Dilip Cherian | Amid shortage of officers, govt sets up panel to find out why

The shortage, perhaps, explains why there are not enough IAS officers on Central deputation or even in the states

It’s a crisis. Critics often say that India has too much bureaucracy. But actually, as admitted by the Centre, the problem is that there are not enough babus. Minister of state for PMO and personnel Jitendra Singh recently informed Parliament that there is a shortage of 1,515 IAS officers.

Recently, a parliamentary standing committee had also recommended to the department of personnel and training (DoPT) to “significantly increase” the annual intake of IAS officers given “the evolving needs of Indian administration”.

The shortage, perhaps, explains why there are not enough IAS officers on Central deputation or even in the states. Clearly, the initiatives taken by the Centre to increase the number of IAS officers haven’t worked, even though the annual intake of IAS officers was increased to 180 and IPS officers from 150 to 200 in 2020. Vacancies have also been filled by inducting officers from the state services, which apparently is against the rules which state that non-cadre officers cannot be posted to cadre posts.

The civil service rules state that 22 per cent of the total sanctioned strength of IAS officers, which is 6,709, should be deputed to the Centre but currently only six per cent of IAS officers are on Central deputation.

Now sources have informed DKB that Prime Minister Narendra Modi has now formed a four-member committee, headed by former DoPT secretary C. Chandramouli to analyze the reasons for the dearth of babus and offer solutions. However, it is unlikely to be an easy task. DoPT officials believe that simply increasing intake will not fix this crisis. It could create hurdles in postings and promotions of babus.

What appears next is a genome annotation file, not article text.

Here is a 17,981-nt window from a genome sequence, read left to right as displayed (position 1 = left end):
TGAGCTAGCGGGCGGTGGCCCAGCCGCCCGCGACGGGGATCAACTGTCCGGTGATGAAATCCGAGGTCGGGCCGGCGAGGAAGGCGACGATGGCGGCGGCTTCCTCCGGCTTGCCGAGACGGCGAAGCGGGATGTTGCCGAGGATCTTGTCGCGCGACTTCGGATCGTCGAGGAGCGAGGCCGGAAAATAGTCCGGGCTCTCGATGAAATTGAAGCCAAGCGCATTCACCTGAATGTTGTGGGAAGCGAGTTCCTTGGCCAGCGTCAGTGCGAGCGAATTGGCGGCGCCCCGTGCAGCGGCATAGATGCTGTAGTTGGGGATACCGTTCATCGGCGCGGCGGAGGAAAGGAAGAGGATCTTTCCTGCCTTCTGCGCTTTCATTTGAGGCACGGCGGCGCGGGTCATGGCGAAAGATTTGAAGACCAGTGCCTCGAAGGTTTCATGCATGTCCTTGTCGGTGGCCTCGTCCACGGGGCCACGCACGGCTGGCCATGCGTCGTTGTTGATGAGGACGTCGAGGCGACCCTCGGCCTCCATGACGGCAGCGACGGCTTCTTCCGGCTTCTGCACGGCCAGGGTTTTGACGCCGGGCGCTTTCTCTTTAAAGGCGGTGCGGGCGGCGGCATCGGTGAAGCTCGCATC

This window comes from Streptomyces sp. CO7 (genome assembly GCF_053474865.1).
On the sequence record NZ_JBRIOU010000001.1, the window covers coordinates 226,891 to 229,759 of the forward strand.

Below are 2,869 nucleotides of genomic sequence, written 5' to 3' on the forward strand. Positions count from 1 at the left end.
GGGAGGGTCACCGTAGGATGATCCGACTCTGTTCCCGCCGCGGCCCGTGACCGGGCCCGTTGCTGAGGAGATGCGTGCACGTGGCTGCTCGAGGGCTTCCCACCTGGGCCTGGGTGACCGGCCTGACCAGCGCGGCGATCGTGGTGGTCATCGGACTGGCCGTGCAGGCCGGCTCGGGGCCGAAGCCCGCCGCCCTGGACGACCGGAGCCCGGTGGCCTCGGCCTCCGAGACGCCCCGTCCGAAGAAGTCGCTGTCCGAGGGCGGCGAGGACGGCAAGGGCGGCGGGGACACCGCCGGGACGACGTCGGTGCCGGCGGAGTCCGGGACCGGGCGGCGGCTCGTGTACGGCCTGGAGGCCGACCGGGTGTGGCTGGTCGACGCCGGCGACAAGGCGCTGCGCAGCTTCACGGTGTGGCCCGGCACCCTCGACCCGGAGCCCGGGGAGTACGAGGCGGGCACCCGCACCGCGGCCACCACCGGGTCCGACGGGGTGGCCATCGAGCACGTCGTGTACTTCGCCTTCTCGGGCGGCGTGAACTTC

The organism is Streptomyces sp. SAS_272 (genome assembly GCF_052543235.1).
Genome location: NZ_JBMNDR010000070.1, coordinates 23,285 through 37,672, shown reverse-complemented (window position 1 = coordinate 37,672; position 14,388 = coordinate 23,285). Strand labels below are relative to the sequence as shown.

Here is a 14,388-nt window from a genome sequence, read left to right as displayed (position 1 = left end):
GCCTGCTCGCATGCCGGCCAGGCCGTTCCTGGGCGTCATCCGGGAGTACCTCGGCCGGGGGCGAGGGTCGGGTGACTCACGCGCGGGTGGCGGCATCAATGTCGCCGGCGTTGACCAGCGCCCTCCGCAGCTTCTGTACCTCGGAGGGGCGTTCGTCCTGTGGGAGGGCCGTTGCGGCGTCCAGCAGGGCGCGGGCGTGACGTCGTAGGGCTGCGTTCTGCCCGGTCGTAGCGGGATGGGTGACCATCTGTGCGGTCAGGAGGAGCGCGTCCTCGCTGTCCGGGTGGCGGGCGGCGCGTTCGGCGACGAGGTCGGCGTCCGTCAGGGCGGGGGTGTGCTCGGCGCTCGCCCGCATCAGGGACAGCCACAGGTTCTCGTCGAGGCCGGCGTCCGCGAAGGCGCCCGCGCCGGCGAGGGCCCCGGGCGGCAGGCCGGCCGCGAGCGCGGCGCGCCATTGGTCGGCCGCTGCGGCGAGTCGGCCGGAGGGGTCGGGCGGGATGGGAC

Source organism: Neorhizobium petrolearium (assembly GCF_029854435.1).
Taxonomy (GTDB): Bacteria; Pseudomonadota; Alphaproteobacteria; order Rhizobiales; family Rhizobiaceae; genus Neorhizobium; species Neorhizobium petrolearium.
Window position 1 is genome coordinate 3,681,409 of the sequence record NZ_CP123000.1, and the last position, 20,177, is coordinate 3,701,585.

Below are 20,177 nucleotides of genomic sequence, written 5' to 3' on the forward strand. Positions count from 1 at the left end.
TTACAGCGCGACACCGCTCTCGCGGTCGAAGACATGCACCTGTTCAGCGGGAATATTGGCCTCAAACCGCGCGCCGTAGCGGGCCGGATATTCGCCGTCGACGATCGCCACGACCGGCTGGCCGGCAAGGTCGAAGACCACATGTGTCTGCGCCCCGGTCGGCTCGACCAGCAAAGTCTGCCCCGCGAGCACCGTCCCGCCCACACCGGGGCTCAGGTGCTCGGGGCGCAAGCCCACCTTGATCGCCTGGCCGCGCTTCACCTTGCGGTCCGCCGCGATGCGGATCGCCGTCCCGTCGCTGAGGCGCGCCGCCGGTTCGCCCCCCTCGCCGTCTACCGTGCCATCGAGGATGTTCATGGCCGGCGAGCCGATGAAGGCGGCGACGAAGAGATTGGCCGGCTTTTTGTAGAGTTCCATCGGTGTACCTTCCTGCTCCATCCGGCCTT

Ex-babus in Yogi’s Cabinet 2.0

Taking VRS just before the Uttar Pradesh Assembly elections turned out to be a good move for ex-IPS officer Asim Arun. He fought the poll on a BJP ticket and has now been sworn in as a minister of state (independent charge) in the new Yogi Adityanath government.

A 1994-batch officer, he probably paid his “dues” when he was the head of the state anti-terror squad (ATS) and as police commissioner of Kanpur.

Another retired babu, whose progress was closely watched by observers, A.K. Sharma who has worked closely at the Centre and was reportedly sent to UP by Prime Minister Narendra Modi to assist the chief minister, has been made a Cabinet minister. Their appointment is even more interesting given that Yogi has dropped many big names and former ministers from the Cabinet. Clearly, these ex-babus now wield a bigger influence than your regular BJP netas in the state.

Cooperative federalism will have to wait

The game of political one-upmanship between the Centre and Maharashtra is escalating and putting a further strain on the already fraying Centre-state relations. In the latest salvo, the Mumbai Police’s Economic Offences Wing (EOW) has started a probe against a few Enforcement Directorate (ED) officers for alleged extortion.

Sources have informed DKB that the EOW move comes just a day after the ED provisionally attached immovable properties belonging to a relative of chief minister Uddhav Thackeray in a money laundering case. The EOW is also pushing ahead with an inquiry into the alleged role of a senior BJP leader’s son in a land deal. However, Maharashtra is not the only state to challenge the Centre on its jurisdiction to investigate alleged serious crimes in the states. The CBI and ED are the obvious targets of the state’s ire. And on this issue, it is of one mind with two other non-BJP governments, in West Bengal and Kerala.

That there has been a breakdown in trust between the Centre and the Opposition-ruled states has been evident for some time now. The effect is now being felt in the administrative machinery. Getting bogged down by political manoeuvres is hurting the Central and state agencies alike. Instead of doing their mandated work, they are investigating each other. And initiating rival probes against officers is hardly where it will end. Cooperative federalism remains a distant dream.

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